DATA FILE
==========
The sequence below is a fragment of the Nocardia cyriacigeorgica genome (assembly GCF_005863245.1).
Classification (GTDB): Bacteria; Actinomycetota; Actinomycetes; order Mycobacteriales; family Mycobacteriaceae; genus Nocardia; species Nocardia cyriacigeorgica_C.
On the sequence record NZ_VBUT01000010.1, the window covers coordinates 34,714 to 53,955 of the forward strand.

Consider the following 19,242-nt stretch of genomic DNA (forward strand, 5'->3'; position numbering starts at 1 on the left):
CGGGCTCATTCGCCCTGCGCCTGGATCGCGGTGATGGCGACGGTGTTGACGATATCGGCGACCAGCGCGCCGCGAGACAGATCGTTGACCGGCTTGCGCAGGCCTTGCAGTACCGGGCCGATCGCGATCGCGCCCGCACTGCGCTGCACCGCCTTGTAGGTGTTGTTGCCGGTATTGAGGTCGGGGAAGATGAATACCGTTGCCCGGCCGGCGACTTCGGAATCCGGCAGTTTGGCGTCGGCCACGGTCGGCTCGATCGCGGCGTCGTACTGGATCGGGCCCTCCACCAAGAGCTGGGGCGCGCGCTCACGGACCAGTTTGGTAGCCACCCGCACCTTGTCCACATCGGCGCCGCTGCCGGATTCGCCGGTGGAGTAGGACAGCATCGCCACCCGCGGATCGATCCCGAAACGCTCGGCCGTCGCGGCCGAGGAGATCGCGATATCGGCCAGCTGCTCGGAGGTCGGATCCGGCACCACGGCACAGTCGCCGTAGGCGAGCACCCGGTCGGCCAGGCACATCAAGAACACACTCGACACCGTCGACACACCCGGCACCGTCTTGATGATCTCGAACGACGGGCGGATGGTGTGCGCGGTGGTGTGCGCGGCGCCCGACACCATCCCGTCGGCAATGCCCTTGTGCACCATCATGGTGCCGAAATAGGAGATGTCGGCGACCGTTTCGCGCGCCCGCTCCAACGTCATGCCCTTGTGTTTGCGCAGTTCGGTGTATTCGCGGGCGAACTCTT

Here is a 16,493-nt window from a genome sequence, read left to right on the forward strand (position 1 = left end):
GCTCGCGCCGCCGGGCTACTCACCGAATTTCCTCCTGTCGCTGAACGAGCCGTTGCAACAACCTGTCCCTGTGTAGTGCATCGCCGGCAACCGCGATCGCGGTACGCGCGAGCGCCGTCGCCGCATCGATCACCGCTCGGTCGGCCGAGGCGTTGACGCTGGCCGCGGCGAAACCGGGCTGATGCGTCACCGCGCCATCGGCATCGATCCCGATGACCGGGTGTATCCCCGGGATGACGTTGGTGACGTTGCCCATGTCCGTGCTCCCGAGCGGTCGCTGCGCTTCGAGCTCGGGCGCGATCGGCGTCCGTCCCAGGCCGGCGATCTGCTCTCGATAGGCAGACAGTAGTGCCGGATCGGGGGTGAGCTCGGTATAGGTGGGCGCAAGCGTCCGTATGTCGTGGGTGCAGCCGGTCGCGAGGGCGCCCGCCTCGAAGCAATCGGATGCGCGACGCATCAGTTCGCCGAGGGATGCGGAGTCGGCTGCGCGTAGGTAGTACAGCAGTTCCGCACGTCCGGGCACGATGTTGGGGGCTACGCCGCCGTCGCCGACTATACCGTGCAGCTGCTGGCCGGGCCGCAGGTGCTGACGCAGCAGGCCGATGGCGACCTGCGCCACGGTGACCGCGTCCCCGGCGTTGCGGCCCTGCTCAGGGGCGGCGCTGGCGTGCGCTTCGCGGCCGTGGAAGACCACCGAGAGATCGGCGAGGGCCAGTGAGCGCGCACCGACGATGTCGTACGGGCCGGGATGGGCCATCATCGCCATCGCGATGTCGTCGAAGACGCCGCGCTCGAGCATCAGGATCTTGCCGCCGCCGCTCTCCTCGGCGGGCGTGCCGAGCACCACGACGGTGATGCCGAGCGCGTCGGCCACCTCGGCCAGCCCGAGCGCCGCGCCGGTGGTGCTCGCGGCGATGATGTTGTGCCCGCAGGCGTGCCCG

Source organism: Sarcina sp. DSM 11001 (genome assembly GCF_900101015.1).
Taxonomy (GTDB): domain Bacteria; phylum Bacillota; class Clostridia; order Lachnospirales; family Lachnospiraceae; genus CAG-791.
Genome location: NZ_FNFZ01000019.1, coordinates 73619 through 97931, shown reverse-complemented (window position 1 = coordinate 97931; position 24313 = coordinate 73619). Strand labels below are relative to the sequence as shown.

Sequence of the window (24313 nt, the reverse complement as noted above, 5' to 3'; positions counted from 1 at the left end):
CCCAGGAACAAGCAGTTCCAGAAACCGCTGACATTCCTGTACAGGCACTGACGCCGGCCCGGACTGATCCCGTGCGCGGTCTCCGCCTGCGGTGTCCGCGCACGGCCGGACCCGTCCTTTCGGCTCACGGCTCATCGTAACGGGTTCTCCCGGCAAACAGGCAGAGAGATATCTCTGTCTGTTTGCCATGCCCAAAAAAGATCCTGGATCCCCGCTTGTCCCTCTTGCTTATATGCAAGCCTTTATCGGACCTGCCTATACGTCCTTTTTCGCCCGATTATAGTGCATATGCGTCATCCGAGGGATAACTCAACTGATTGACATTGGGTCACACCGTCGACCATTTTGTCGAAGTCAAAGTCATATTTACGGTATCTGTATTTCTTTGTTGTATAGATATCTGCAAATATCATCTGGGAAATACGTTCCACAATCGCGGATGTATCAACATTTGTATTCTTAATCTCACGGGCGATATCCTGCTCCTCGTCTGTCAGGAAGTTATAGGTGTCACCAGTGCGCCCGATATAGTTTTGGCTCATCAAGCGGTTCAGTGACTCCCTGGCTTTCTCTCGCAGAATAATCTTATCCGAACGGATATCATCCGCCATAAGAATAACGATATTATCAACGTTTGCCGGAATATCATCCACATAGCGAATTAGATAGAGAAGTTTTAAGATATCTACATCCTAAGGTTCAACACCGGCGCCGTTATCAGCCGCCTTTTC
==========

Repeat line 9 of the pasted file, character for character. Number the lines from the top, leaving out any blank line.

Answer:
Taxonomy (GTDB): domain Bacteria; phylum Bacillota; class Clostridia; order Lachnospirales; family Lachnospiraceae; genus CAG-791.